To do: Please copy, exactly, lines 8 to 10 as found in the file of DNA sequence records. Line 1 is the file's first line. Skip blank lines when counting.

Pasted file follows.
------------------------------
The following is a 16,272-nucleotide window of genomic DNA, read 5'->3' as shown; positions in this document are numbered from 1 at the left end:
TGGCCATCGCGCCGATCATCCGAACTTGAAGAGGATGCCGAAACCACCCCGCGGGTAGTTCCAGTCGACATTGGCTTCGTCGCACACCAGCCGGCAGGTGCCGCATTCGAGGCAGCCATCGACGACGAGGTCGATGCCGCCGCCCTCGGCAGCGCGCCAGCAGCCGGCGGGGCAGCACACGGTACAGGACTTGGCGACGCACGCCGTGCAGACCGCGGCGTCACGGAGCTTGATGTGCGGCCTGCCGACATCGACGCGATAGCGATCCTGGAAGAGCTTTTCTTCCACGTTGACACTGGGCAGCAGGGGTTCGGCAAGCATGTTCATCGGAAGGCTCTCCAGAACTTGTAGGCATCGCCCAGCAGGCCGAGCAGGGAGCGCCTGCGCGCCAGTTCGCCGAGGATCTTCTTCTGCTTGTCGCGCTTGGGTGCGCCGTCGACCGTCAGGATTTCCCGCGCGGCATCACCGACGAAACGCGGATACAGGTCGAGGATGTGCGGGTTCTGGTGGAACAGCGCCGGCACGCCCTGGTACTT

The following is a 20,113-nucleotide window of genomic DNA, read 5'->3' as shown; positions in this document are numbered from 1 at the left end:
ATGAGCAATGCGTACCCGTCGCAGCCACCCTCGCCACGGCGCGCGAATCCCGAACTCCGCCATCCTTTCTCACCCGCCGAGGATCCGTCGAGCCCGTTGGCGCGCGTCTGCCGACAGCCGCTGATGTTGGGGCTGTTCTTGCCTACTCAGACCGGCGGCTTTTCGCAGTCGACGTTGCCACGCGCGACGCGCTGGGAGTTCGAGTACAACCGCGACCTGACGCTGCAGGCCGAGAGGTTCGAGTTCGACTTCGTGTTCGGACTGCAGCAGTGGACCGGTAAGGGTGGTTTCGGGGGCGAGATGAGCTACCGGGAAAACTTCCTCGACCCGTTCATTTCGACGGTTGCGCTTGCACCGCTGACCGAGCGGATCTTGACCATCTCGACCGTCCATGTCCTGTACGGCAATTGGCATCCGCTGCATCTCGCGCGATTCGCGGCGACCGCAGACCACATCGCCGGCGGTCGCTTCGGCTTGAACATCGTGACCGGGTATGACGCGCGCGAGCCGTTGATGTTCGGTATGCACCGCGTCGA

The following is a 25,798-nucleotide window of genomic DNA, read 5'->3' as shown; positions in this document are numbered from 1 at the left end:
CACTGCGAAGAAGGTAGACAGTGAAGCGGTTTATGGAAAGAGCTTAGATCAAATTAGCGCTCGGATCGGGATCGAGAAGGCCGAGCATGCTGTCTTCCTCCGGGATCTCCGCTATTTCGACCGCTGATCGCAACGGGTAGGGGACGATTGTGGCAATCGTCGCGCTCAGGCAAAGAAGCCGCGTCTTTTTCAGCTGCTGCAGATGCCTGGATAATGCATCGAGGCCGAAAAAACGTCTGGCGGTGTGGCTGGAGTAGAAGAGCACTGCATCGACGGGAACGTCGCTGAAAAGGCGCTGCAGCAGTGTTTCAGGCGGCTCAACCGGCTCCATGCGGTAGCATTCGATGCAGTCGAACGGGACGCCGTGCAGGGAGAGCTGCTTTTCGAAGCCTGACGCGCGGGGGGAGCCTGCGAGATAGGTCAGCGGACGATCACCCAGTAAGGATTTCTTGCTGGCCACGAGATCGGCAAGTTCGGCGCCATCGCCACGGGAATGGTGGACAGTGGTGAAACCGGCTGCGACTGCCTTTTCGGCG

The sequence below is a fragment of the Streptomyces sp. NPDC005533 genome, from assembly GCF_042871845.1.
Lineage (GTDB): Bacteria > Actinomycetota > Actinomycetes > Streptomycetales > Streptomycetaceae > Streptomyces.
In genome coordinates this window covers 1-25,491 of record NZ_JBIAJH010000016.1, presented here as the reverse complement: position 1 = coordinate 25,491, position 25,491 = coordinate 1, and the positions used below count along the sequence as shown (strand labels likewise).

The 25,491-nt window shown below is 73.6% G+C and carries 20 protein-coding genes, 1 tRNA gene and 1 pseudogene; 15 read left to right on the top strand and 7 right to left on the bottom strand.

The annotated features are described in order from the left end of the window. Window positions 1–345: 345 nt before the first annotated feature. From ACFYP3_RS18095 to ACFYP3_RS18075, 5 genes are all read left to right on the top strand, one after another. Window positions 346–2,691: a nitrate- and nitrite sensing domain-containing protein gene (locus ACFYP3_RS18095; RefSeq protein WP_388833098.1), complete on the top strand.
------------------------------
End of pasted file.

Lineage (GTDB): Bacteria > Actinomycetota > Actinomycetes > Streptomycetales > Streptomycetaceae > Streptomyces.
In genome coordinates this window covers 1-25,491 of record NZ_JBIAJH010000016.1, presented here as the reverse complement: position 1 = coordinate 25,491, position 25,491 = coordinate 1, and the positions used below count along the sequence as shown (strand labels likewise).

The 25,491-nt window shown below is 73.6% G+C and carries 20 protein-coding genes, 1 tRNA gene and 1 pseudogene; 15 read left to right on the top strand and 7 right to left on the bottom strand.